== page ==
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Drug-Coated Angioplasty Balloons Keep Arteries From Reclosing

The finding could eliminate the need for drug-coated stents, study suggests

Please note: This article was published more than one year ago. The facts and conclusions presented may have since changed and may no longer be accurate. And "More information" links may no longer work. Questions about personal health should always be referred to a physician or other health care professional.

By Amanda Gardner
HealthDay Reporter

MONDAY, Nov. 13, 2006 (HealthDay News) -- Coating angioplasty balloons with a drug also used to coat stents prevents arteries from closing over again.

This raises the possibility that drug-eluting stents, or stents covered with sustained-release drugs, might not be needed, a new German study suggests.

The trial was a small one and needs to be replicated, the researchers said. The results of the study are published in the Nov. 16 issue of the New England Journal of Medicine and were released early to coincide with a presentation Monday at the American Heart Association's annual meeting, in Chicago.

Narrowing of an artery -- called stenosis -- is commonly treated with balloon angioplasty and insertion of a stent. Angioplasty is a procedure in which a balloon is used to open narrowed or blocked blood vessels. A stent is a wire, mesh tube that props open an artery.

But the procedure isn't foolproof. According to the study authors, 5 percent to 35 percent of people who receive regular, uncoated stents will still experience restenosis. The percentage is lower for people who receive coated stents.

According to an editorial in the journal, the use of drug-eluting stents has eclipsed other approaches, even though it seems that rates of restenosis even after using drug-eluting stents are higher than initially thought.

For the new study, the researchers wanted to see if using angioplasty balloon catheters coated with paclitaxel worked for the treatment of "coronary in-stent restenosis" -- re-narrowing of the artery after a stent has been implanted.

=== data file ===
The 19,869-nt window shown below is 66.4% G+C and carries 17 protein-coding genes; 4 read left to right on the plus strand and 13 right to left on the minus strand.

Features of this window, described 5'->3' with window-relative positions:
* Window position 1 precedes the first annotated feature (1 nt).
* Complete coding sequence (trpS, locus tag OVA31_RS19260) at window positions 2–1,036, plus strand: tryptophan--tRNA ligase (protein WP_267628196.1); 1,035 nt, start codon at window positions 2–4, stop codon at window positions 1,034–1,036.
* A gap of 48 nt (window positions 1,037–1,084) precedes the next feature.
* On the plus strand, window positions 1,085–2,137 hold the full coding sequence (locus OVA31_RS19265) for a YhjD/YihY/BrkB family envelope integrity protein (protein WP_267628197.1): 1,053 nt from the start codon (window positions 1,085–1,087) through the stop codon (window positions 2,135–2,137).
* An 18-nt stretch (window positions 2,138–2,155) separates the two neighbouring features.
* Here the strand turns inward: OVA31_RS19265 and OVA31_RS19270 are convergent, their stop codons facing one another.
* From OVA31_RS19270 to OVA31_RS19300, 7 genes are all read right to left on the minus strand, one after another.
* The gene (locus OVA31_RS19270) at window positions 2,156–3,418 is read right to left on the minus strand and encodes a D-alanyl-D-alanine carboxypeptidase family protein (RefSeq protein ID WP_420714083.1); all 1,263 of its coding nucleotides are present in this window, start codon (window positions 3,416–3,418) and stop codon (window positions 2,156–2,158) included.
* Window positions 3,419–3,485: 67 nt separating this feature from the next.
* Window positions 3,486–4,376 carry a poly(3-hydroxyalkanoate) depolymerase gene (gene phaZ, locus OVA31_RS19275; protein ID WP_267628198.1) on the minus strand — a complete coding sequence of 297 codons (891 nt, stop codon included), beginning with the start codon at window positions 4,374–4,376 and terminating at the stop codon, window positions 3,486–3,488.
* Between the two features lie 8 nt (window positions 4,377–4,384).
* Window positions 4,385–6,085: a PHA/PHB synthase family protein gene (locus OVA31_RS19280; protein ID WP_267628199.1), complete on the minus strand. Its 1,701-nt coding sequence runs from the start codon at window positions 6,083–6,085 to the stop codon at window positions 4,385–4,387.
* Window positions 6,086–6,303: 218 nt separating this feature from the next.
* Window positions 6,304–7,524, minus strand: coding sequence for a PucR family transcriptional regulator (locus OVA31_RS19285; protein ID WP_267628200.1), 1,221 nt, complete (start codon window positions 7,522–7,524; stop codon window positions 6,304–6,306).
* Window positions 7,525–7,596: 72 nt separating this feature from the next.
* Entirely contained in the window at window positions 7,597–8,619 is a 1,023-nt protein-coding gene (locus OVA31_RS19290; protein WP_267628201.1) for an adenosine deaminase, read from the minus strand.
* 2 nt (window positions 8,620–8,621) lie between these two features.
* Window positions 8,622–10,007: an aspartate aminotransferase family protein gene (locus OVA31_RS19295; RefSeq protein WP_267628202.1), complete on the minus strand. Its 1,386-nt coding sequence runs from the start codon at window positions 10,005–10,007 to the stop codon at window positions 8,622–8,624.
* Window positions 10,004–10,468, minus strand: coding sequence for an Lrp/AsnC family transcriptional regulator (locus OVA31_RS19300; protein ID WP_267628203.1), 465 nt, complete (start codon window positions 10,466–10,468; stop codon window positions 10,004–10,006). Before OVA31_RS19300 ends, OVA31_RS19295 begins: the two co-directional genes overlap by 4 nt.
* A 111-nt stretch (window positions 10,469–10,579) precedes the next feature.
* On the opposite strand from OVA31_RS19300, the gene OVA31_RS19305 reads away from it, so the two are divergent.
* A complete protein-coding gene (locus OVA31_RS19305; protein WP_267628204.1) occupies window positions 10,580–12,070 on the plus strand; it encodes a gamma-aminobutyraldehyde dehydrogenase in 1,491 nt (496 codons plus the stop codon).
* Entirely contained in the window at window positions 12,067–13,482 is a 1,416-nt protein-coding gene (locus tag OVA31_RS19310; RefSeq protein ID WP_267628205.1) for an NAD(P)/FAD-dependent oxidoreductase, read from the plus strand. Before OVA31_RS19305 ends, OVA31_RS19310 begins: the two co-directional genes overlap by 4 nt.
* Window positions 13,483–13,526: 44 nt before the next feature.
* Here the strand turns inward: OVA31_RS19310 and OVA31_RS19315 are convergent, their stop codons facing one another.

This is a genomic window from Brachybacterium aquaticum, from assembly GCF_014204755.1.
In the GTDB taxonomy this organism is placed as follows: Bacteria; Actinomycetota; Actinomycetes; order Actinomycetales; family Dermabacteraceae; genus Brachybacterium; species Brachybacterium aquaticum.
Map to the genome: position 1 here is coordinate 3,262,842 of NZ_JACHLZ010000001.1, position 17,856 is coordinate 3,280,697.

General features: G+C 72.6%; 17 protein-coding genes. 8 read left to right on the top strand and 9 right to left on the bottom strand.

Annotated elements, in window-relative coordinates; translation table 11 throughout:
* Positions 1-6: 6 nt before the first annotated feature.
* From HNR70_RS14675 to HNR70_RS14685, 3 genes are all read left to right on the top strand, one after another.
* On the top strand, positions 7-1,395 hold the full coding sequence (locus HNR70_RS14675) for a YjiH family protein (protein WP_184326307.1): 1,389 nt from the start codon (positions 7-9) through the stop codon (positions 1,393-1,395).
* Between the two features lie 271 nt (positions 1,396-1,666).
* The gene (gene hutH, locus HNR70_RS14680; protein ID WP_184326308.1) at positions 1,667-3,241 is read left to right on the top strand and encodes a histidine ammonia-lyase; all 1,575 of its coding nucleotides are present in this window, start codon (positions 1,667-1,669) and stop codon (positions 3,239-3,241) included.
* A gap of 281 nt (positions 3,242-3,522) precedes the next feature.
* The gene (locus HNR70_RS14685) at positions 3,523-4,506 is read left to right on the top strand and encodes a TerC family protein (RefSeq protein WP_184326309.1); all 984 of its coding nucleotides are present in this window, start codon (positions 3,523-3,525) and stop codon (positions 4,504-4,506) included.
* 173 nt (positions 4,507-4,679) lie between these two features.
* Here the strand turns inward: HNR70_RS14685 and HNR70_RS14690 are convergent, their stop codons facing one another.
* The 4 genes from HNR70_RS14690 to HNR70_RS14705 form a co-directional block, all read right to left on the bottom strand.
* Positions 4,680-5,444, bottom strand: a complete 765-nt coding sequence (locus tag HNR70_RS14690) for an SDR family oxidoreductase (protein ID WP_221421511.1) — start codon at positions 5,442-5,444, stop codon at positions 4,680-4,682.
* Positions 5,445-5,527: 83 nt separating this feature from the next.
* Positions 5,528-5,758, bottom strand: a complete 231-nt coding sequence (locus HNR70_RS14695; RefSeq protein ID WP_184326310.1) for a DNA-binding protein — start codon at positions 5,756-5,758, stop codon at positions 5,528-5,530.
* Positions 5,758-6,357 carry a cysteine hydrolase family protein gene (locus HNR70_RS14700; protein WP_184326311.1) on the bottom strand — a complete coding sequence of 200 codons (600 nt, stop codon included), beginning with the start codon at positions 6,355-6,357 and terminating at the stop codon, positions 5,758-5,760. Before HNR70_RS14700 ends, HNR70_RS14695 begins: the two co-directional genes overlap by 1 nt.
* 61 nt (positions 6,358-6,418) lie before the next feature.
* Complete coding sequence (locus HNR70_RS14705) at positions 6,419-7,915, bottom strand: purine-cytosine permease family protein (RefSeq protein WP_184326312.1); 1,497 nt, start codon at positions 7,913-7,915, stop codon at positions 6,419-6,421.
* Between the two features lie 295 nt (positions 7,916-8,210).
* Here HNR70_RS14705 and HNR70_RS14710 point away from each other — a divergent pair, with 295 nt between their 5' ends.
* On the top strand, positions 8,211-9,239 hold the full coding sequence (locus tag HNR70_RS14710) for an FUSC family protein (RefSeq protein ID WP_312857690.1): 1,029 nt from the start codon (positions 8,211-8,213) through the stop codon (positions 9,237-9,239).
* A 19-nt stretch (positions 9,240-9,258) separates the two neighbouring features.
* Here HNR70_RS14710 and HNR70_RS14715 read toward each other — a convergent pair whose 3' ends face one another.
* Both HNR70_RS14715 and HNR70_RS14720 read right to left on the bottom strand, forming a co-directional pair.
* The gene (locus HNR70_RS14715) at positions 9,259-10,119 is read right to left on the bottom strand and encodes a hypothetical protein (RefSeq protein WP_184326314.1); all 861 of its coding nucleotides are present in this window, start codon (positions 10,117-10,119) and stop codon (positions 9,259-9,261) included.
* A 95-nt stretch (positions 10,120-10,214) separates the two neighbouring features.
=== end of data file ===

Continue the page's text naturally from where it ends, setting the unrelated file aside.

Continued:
Fifty-two patients were randomly selected to receive either a drug-coated balloon catheter or an uncoated balloon catheter during coronary angioplasty.

After six months, 10 of 23 patients (43 percent) in the uncoated group experienced restenosis, compared with one of 22 patients (5 percent) in the coated group. At the end of one year, the rate of major adverse cardiac events was 31 percent in the uncoated group, compared to only 4 percent in the coated group.

The effectiveness of the drug-coated balloons was similar to results recently reported for drug-eluting stents in the treatment of in-stent restenosis.

Unlike drug-coated stents, which contain low doses of time-released drugs, drug-eluting balloons are in contact with the artery wall for about one minute and release most of the drug immediately.

Dr. Sidney Smith Jr., past president of the AHA and professor of medicine and director of the Center for Cardiovascular Science and Medicine at the University of North Carolina at Chapel Hill, called the new study results "very interesting and very promising, but with a small number of patients. We have to see if the results can be extended in randomized trials."

Smith also pointed out that the trial look at restenosis, not stenosis, meaning this was not the first time around for the participants.

More information

To learn more about angioplasty, visit the American Heart Association.

SOURCES: Sidney Smith Jr., M.D., professor of medicine and director of the Center for Cardiovascular Science and Medicine at the University of North Carolina at Chapel Hill; Nov. 16, 2006, New England Journal of Medicine; Nov. 13, 2006, presentation, American Heart Association annual meeting, Chicago

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